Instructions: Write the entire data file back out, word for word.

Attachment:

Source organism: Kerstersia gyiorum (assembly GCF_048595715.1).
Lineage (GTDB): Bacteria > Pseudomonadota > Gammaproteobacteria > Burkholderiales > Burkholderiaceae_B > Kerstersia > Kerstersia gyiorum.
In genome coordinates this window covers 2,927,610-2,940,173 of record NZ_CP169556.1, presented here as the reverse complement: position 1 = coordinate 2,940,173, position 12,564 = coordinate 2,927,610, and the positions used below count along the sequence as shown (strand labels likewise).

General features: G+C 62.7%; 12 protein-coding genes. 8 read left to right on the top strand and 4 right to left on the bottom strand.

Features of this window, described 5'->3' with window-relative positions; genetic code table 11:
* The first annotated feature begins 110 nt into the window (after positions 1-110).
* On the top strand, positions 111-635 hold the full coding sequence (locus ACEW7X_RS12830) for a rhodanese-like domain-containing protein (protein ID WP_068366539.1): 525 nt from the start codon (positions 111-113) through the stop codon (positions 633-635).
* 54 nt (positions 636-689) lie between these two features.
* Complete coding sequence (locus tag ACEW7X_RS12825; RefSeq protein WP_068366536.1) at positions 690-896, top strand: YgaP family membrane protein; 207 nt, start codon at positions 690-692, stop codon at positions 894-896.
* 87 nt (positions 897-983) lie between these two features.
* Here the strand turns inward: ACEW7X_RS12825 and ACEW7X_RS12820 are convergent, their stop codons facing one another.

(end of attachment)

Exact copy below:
Source organism: Kerstersia gyiorum (assembly GCF_048595715.1).
Lineage (GTDB): Bacteria > Pseudomonadota > Gammaproteobacteria > Burkholderiales > Burkholderiaceae_B > Kerstersia > Kerstersia gyiorum.
In genome coordinates this window covers 2,927,610-2,940,173 of record NZ_CP169556.1, presented here as the reverse complement: position 1 = coordinate 2,940,173, position 12,564 = coordinate 2,927,610, and the positions used below count along the sequence as shown (strand labels likewise).

General features: G+C 62.7%; 12 protein-coding genes. 8 read left to right on the top strand and 4 right to left on the bottom strand.

Features of this window, described 5'->3' with window-relative positions; genetic code table 11:
* The first annotated feature begins 110 nt into the window (after positions 1-110).
* On the top strand, positions 111-635 hold the full coding sequence (locus ACEW7X_RS12830) for a rhodanese-like domain-containing protein (protein ID WP_068366539.1): 525 nt from the start codon (positions 111-113) through the stop codon (positions 633-635).
* 54 nt (positions 636-689) lie between these two features.
* Complete coding sequence (locus tag ACEW7X_RS12825; RefSeq protein WP_068366536.1) at positions 690-896, top strand: YgaP family membrane protein; 207 nt, start codon at positions 690-692, stop codon at positions 894-896.
* 87 nt (positions 897-983) lie between these two features.
* Here the strand turns inward: ACEW7X_RS12825 and ACEW7X_RS12820 are convergent, their stop codons facing one another.